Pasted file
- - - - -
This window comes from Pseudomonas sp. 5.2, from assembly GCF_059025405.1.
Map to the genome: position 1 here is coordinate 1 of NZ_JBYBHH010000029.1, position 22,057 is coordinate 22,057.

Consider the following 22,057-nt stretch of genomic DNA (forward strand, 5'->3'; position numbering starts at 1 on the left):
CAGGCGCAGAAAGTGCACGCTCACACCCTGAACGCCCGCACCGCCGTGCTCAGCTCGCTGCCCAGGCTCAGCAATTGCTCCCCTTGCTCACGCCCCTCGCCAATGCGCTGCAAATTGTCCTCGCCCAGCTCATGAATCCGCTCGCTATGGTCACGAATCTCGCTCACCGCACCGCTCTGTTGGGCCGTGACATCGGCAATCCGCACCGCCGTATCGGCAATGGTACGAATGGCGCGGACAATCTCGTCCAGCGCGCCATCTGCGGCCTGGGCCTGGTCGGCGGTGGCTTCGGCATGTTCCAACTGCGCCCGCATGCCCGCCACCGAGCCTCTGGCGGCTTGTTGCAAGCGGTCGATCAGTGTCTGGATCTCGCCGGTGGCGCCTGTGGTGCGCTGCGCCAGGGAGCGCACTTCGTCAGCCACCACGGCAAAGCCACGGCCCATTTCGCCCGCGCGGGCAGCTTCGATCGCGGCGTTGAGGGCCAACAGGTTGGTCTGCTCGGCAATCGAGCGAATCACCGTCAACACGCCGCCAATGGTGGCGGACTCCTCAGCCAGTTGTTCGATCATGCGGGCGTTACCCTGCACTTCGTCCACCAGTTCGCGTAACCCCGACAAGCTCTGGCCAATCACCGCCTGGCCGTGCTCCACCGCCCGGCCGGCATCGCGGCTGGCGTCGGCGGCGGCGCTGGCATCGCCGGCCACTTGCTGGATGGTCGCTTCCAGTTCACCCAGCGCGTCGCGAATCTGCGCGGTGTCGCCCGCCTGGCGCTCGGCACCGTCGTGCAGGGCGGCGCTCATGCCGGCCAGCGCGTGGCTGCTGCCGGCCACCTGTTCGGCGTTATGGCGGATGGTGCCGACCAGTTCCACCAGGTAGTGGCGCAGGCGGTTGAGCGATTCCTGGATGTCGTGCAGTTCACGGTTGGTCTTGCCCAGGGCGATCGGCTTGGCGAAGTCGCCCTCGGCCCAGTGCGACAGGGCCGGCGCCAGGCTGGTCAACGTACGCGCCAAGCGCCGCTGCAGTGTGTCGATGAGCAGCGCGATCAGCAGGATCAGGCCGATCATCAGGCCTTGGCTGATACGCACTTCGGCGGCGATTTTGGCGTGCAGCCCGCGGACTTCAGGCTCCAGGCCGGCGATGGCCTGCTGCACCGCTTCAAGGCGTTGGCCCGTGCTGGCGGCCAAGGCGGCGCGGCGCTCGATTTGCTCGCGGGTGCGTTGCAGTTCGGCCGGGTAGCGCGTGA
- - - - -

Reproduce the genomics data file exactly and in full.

This window comes from Pseudomonas sp. 5.2, from assembly GCF_059025405.1.
Map to the genome: position 1 here is coordinate 1 of NZ_JBYBHH010000029.1, position 22,057 is coordinate 22,057.

Consider the following 22,057-nt stretch of genomic DNA (forward strand, 5'->3'; position numbering starts at 1 on the left):
CAGGCGCAGAAAGTGCACGCTCACACCCTGAACGCCCGCACCGCCGTGCTCAGCTCGCTGCCCAGGCTCAGCAATTGCTCCCCTTGCTCACGCCCCTCGCCAATGCGCTGCAAATTGTCCTCGCCCAGCTCATGAATCCGCTCGCTATGGTCACGAATCTCGCTCACCGCACCGCTCTGTTGGGCCGTGACATCGGCAATCCGCACCGCCGTATCGGCAATGGTACGAATGGCGCGGACAATCTCGTCCAGCGCGCCATCTGCGGCCTGGGCCTGGTCGGCGGTGGCTTCGGCATGTTCCAACTGCGCCCGCATGCCCGCCACCGAGCCTCTGGCGGCTTGTTGCAAGCGGTCGATCAGTGTCTGGATCTCGCCGGTGGCGCCTGTGGTGCGCTGCGCCAGGGAGCGCACTTCGTCAGCCACCACGGCAAAGCCACGGCCCATTTCGCCCGCGCGGGCAGCTTCGATCGCGGCGTTGAGGGCCAACAGGTTGGTCTGCTCGGCAATCGAGCGAATCACCGTCAACACGCCGCCAATGGTGGCGGACTCCTCAGCCAGTTGTTCGATCATGCGGGCGTTACCCTGCACTTCGTCCACCAGTTCGCGTAACCCCGACAAGCTCTGGCCAATCACCGCCTGGCCGTGCTCCACCGCCCGGCCGGCATCGCGGCTGGCGTCGGCGGCGGCGCTGGCATCGCCGGCCACTTGCTGGATGGTCGCTTCCAGTTCACCCAGCGCGTCGCGAATCTGCGCGGTGTCGCCCGCCTGGCGCTCGGCACCGTCGTGCAGGGCGGCGCTCATGCCGGCCAGCGCGTGGCTGCTGCCGGCCACCTGTTCGGCGTTATGGCGGATGGTGCCGACCAGTTCCACCAGGTAGTGGCGCAGGCGGTTGAGCGATTCCTGGATGTCGTGCAGTTCACGGTTGGTCTTGCCCAGGGCGATCGGCTTGGCGAAGTCGCCCTCGGCCCAGTGCGACAGGGCCGGCGCCAGGCTGGTCAACGTACGCGCCAAGCGCCGCTGCAGTGTGTCGATGAGCAGCGCGATCAGCAGGATCAGGCCGATCATCAGGCCTTGGCTGATACGCACTTCGGCGGCGATTTTGGCGTGCAGCCCGCGGACTTCAGGCTCCAGGCCGGCGATGGCCTGCTGCACCGCTTCAAGGCGTTGGCCCGTGCTGGCGGCCAAGGCGGCGCGGCGCTCGATTTGCTCGCGGGTGCGTTGCAGTTCGGCCGGGTAGCGCGTGA